Category Archives: literature

the beauty of Walt Whitman’s images

 

 

the beauty of Whitman’s images

 

 

This post is in the format of a 24-page essay (downloadable Word document above).

My essay is entitled “The Beauty of Walt Whitman’s Images.”

 

 

 

from the introduction:

 

I have become well acquainted with Walt Whitman’s Leaves of Grass through repeated readings — I have committed many lines to memory. From familiarity — and, I suppose one would say, the spiritual comfort Whitman’s poetry gives me — Leaves of Grass has become a sort of Bible for me.

Below is a compilation by me of striking, beautiful, brilliant — so original, and often unique — images that I have culled from Leaves of Grass. I think they prove that Whitman, who is deliberately and studiously non-literary — without affectation and without using common poetic tropes — constantly infuses his poetry with images of startling beauty. That’s the best way I know how to put it.

 

 

— posted by Roger W. Smith

    June 2020

James Joyce, Defoe lecture (Trieste, 1912)

 

 

Joyce, ‘Daniele Defoe’ (Italian)

 

Joyce, ‘Daniel Defoe’ (English)

 

 

The above downloadable Word documents contain the full texts — in the original Italian and English translation — of a lecture on Daniel Defoe that James Joyce delivered at the Univerità Populare, Trieste, Italy in 1912.

A bilingual edition of this lecture is virtually unobtainable — in print or on line. (The Defoe lecture, which was accompanied by one Joyce gave on William Blake, was presumed to be lost or unavailable for a long time.)  I managed to obtain separate texts and have transcribed the entire lecture for posting here.

Defoe and his works have long been an interest of mine, and my appreciation as well as interest in him continues to grow.

 

 

Roger W. Smith

   April 2020

“The Editor believes the thing to be a just History of Fact; neither is there any Appearance of Fiction in it” … “some are so bold as to think my book of travels a mere fiction out of mine own brain”

 

 

 

THE PREFACE.

 

IF ever the Story of any private Man’s Adventures in the World were worth making Publick, and were acceptable when Publish’d, the Editor of this Account thinks this will be so.

The Wonders of this man’s Life exceed all that (he thinks) is to be found extant: the Life of one Man being scarce capable of a greater Variety.

The Story is told with Modesty, with Seriousness. and with a religious Application of Events to the Uses to which wise Men always apply them (viz.) to the Instruction of others by this Example, and to justify and honour the Wisdom of Providence in all the Variety of our Circumstances. let them happen how they will.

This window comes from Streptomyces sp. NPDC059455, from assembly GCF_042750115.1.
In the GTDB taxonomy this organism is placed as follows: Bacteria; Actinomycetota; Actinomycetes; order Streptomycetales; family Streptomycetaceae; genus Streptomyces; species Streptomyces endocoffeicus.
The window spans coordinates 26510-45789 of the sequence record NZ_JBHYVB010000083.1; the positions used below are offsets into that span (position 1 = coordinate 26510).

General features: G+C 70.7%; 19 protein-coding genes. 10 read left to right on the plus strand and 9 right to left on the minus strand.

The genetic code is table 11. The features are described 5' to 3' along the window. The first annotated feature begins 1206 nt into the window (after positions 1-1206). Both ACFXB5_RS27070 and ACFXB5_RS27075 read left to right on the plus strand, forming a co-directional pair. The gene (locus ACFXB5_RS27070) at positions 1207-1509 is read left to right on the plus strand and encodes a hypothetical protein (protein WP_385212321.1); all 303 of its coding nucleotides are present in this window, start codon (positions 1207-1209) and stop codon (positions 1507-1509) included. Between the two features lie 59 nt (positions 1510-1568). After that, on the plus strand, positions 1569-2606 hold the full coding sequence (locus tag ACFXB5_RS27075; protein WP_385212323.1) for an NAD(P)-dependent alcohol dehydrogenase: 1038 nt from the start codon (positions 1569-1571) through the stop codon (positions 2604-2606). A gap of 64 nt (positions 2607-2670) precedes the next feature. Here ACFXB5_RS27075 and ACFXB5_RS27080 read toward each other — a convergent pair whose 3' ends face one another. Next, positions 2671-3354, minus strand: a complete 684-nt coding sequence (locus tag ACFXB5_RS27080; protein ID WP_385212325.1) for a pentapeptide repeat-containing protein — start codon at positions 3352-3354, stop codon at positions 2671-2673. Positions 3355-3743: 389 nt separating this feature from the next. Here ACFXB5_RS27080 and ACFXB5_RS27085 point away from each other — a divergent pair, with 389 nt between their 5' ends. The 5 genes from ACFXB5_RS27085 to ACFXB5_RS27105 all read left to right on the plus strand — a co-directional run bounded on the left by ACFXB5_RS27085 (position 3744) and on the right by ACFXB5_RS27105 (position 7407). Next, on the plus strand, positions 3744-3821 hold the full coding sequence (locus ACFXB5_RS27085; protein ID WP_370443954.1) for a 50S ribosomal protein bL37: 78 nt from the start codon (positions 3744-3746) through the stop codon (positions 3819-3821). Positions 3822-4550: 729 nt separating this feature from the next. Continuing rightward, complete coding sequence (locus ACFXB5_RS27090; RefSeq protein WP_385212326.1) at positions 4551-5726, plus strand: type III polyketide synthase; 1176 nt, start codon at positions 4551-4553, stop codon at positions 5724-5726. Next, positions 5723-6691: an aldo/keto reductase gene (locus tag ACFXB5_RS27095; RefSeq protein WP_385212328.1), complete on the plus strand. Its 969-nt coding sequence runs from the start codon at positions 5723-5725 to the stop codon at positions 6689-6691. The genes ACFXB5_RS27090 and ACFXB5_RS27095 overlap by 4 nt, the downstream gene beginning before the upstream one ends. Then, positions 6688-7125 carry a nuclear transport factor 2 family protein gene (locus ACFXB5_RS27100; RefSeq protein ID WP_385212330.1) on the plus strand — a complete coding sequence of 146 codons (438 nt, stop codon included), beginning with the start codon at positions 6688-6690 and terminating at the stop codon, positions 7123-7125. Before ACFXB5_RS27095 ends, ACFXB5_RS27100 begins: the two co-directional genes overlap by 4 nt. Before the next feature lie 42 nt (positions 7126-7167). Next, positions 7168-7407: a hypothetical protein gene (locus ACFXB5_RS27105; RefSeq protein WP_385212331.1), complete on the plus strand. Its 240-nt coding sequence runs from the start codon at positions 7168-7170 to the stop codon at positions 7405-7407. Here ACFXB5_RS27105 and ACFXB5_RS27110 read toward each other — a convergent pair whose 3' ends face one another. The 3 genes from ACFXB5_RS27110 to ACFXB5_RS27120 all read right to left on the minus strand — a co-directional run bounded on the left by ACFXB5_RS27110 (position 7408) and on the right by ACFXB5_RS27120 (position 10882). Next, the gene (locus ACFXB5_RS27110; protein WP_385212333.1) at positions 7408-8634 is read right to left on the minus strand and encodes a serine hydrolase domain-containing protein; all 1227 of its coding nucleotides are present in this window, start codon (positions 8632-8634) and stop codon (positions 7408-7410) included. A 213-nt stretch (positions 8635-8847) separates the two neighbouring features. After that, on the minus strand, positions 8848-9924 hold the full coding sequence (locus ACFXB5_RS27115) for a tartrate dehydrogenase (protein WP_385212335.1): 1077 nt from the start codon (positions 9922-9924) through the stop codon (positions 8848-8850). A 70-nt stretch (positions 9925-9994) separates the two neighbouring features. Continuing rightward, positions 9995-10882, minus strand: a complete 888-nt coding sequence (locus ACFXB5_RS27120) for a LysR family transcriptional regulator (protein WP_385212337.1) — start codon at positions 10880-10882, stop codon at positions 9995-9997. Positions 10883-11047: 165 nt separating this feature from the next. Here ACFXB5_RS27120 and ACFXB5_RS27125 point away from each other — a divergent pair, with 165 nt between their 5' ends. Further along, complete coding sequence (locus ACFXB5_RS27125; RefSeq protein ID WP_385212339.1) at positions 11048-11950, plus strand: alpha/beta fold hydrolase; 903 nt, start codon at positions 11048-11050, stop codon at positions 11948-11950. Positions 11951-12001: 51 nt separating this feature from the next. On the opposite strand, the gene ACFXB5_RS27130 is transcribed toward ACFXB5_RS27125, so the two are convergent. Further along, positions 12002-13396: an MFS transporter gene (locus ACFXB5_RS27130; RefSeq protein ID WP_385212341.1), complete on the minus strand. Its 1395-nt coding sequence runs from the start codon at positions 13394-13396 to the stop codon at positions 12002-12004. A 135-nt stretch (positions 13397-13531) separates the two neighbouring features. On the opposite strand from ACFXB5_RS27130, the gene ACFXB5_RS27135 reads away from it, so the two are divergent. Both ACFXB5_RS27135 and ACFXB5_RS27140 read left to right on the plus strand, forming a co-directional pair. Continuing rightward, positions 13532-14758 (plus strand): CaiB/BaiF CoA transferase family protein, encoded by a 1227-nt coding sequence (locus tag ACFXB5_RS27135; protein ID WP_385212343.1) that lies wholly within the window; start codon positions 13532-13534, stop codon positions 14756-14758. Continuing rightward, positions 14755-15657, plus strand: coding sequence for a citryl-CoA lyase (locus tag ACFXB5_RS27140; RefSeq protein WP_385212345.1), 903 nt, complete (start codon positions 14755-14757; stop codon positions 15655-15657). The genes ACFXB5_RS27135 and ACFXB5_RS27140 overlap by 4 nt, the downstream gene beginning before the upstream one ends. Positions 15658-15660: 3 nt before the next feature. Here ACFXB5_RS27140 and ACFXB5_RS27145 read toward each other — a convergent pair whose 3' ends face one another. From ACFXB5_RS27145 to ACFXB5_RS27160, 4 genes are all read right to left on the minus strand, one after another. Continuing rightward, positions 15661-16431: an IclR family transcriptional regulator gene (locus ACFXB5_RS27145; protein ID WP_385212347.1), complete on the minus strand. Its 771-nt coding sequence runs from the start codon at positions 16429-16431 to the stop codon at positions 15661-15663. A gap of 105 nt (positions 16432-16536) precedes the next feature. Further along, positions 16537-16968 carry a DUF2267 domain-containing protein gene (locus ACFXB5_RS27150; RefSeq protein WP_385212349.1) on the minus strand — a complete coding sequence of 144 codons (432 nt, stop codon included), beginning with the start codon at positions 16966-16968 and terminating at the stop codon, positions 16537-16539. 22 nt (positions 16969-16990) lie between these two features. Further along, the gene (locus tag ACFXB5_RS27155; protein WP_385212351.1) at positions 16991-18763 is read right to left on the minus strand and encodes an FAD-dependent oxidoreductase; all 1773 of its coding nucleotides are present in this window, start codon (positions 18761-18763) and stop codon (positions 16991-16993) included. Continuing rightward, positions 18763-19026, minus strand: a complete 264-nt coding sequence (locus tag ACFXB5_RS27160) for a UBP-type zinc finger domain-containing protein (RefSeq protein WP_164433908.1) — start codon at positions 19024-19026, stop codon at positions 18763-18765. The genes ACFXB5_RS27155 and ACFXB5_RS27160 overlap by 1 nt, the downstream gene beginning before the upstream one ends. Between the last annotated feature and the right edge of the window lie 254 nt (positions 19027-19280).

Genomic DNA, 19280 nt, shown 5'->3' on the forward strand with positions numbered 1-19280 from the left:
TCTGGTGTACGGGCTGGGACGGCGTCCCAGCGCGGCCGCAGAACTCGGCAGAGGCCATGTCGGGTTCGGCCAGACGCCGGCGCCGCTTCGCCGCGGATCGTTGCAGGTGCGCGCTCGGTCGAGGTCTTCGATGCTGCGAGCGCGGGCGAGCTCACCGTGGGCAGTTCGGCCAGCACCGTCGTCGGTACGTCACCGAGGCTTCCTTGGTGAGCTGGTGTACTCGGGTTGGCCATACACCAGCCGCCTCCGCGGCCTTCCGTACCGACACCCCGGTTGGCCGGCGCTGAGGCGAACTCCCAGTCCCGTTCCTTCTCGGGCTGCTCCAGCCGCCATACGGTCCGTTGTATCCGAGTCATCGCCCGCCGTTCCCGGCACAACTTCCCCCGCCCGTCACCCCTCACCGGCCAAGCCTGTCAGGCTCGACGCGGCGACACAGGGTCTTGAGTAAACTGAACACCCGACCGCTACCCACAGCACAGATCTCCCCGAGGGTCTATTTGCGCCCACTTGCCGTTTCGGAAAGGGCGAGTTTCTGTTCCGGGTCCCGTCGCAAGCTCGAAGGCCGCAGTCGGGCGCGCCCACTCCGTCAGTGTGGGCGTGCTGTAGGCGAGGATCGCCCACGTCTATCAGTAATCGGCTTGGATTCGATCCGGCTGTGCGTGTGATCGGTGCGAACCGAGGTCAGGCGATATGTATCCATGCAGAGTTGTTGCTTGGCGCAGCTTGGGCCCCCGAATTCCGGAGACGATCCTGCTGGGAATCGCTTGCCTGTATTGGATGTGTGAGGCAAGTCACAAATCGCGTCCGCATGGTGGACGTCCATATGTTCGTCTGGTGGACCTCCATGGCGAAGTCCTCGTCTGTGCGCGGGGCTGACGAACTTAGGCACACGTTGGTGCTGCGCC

The Editor believes the thing to be a just History of Fact; neither is there any Appearance of Fiction in it: And however thinks, because all such things are dispatch’d, that the Improvement of it, as well to the Diversion, as to the Instruction of the Reader, will be the same: and as such, he thinks, without farther Compliment to the World. he does them a great Service in the Publication. [italics added]

 
— Daniel Defoe, The Life and Adventures of Robinson Crusoe (1719)

 

 

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THE PUBLISHER TO THE READER.

 
The author of these Travels, Mr. Lemuel Gulliver, is my ancient and intimate friend; there is likewise some relation between us on the mother’s side.  About three years ago, Mr. Gulliver growing weary of the concourse of curious people coming to him at his house in Redriff, made a small purchase of land, with a convenient house, near Newark, in Nottinghamshire, his native country; where he now lives retired, yet in good esteem among his neighbours.

Although Mr. Gulliver was born in Nottinghamshire, where his father dwelt, yet I have heard him say his family came from Oxfordshire; to confirm which, I have observed in the churchyard at Banbury in that county, several tombs and monuments of the Gullivers.

Before he quitted Redriff, he left the custody of the following papers in my hands, with the liberty to dispose of them as I should think fit.  I have carefully perused them three times.  The style is very plain and simple; and the only fault I find is, that the author, after the manner of travellers, is a little too circumstantial.  There is an air of truth apparent through the whole; and indeed the author was so distinguished for his veracity, that it became a sort of proverb among his neighbours at Redriff, when any one affirmed a thing, to say, it was as true as if Mr. Gulliver had spoken it.